Lauren and Mikaela--identical twins living on opposite coasts--blog about the story of life and their adventures in faith.


The Miracle of Not Knowing

Our green tomatoes have nearly finished fattening up on their vines.  In fact, the chubby little cherry tomatoes nearly explode in my fingers when I pluck them, so juicy are they.  Leaves potpourri the grass, sending the message that we had better hasten to finish hemming summer up before we are blanketed in rain.  Apple cider is in the freezer, and gallons of fresh chipotle salsa, too.  All of this plentiful harvest that signals change ahead is comforting, because I know exactly what to expect.

I know the first frost will soon appear, and with it our dog Bentley’s fur will thicken, the garden will be put into hibernation, and Thanksgiving and Christmas will soon thread through the tapestry of the year.  For me, the turning over from one season to another is like the thrill of opening the door to a well-loved and memory-filled vacation house which I have not seen in a year.  Welcoming. Nostalgic. Warm.  

But I like to wonder if the first seasonal change brought trepidation or curiosity for Adam and Eve?  For this would have been before God’s promise to Noah: “While the earth remains, seedtime and harvest, cold and heat, winter and summer, and day and night shall not cease. {Gen. 8:22}” So when the days began to shorten, or when change began to cloak the familiar garden, I wonder if Adam and Eve looked at each other in awe or in dread?  

In my mind’s narrative, the story surely progresses with awe.  They knew this new world was all the great masterwork of the God they loved.  They surely would have run to confide in Him the changes they saw and to ask what other changes they could expect in the garden.  For it was God’s unconditional goodness that made the garden a paradise, and as long as they trusted in His goodness, paradise it would remain.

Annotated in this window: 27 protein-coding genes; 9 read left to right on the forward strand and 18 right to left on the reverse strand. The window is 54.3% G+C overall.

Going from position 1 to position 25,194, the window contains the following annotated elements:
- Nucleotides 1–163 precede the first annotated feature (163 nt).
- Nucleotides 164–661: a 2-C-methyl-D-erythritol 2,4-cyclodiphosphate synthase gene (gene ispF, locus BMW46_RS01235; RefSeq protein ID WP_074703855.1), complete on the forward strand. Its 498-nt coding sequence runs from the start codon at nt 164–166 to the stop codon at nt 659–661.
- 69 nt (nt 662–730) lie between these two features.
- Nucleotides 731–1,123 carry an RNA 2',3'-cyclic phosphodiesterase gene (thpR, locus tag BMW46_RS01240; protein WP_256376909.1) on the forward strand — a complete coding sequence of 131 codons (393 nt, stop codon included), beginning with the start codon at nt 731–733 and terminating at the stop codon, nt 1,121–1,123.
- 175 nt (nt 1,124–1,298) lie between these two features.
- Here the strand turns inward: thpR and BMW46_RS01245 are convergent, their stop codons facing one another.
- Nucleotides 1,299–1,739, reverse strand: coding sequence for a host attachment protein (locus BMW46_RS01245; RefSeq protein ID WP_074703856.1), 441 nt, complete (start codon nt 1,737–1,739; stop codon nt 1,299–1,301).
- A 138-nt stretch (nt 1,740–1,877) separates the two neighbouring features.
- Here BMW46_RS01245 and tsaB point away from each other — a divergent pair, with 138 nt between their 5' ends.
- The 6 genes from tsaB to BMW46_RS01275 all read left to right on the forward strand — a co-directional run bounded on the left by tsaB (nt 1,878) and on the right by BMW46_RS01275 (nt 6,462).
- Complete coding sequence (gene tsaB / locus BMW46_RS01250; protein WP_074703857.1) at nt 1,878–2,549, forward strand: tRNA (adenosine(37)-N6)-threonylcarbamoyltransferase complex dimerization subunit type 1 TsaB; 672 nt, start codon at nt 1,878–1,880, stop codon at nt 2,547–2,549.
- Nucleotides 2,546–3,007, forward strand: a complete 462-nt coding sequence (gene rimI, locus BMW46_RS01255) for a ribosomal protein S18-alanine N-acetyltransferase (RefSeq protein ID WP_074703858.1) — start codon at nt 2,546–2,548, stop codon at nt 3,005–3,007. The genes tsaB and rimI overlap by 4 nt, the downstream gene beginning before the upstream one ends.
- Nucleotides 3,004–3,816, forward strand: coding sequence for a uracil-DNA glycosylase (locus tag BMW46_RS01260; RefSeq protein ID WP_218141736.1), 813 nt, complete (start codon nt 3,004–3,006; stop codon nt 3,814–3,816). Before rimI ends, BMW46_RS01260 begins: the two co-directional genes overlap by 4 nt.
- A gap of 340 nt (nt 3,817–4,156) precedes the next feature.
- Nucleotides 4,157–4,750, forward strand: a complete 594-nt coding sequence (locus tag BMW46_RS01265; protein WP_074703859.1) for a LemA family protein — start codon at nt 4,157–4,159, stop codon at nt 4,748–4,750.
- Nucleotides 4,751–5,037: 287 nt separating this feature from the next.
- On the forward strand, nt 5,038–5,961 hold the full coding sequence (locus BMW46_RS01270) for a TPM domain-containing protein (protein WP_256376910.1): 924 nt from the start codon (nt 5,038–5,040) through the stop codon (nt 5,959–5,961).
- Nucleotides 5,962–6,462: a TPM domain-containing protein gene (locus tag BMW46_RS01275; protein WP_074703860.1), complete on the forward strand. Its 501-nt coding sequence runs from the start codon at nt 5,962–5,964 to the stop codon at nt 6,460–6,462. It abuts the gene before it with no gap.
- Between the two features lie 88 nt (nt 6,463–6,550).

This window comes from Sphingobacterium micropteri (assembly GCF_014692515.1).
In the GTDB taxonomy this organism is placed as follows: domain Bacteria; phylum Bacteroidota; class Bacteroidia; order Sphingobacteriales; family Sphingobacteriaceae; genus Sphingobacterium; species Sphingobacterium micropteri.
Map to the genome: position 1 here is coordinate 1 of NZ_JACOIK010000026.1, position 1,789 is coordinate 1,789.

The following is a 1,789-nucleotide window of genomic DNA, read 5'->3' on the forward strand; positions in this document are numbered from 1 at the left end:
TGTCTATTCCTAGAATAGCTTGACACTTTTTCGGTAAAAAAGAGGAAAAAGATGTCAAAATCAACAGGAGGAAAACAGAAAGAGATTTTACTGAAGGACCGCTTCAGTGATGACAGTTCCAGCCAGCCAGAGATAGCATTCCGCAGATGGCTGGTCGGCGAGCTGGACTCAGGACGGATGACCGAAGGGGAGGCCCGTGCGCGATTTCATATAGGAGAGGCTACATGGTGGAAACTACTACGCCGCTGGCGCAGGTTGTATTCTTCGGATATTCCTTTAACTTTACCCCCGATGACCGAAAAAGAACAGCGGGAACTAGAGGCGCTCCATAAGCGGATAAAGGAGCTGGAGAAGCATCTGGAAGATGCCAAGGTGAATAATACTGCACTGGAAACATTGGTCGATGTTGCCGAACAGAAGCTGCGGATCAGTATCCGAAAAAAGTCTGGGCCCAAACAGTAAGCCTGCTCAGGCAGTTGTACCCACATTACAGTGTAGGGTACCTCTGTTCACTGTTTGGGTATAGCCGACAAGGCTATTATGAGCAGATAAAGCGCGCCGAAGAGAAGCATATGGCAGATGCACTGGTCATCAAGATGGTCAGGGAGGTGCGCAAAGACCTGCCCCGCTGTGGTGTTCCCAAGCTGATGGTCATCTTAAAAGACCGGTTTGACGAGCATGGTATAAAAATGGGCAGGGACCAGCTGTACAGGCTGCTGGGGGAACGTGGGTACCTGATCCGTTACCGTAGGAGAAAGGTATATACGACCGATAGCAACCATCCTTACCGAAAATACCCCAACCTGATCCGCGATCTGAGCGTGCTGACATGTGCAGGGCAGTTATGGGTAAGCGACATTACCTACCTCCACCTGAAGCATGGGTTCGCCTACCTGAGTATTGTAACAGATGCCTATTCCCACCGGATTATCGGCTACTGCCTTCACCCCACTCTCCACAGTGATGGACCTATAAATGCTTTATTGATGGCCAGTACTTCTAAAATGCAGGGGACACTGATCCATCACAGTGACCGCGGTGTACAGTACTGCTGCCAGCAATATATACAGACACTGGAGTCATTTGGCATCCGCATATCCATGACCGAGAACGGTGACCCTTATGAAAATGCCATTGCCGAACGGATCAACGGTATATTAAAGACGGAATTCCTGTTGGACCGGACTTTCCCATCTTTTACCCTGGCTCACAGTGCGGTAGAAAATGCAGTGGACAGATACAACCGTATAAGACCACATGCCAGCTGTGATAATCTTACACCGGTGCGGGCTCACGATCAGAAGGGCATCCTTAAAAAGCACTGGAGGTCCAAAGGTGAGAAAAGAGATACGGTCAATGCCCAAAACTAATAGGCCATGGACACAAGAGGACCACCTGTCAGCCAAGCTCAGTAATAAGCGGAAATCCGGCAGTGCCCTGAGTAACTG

The irony is that the moment they gave a home in their minds to the vagabond of doubt in God’s true goodness, the moment they began to fear the paradise was not as good as they had trusted, that was when they began the destruction of paradise with their own hands.  

The psalmist said, “Oh, how great is Your goodness, which You have laid up for those who fear You, which You have prepared for those who trust in You In the presence of the sons of men! {Ps. 31:19}”  

Oh that we could return to that childlike, untainted trust of Adam and Eve before the fall!   

With that kind of trust, we would look at the changing seasons of life, not with a fatalistic dread of what unexpected bomb is going to drop next, but with an uncomplicated awe at watching God’s plan unfold. 

I love the changing seasons because I know what is going to happen next, but what would happen if I dared to love the changing seasons of life because I don’t know what is going to happen next?  That’s the attitude that takes a red maple leaf from mundane to miraculous.  

“This Must Be the Place-explored!,” © 2008 Bridget H, used under a Creative Commons Attribution-Noncommercial license:
Scripture taken from the New King James Version. Copyright © 1982 by Thomas Nelson, Inc. Used by permission. All rights reserved.


  1. Beautifully written, Lauren! Your consistency in story-book-like writing that draws keen interest in it's readers is one of the reasons why I SO enjoy this blog! You put into words what I often wish I could, yet fail to do. You have a very good point and I echo your sentiments of childlike faith!

  2. Things would look so much different!!! I am enjoying fall (and dreading winter, as usual)...Most days I don't dare think about what the next season in life will bring. This one is hard, but so good, I don't really want it to end.

    Now...Heaven is something I pray that I never cease to look forward to! :)


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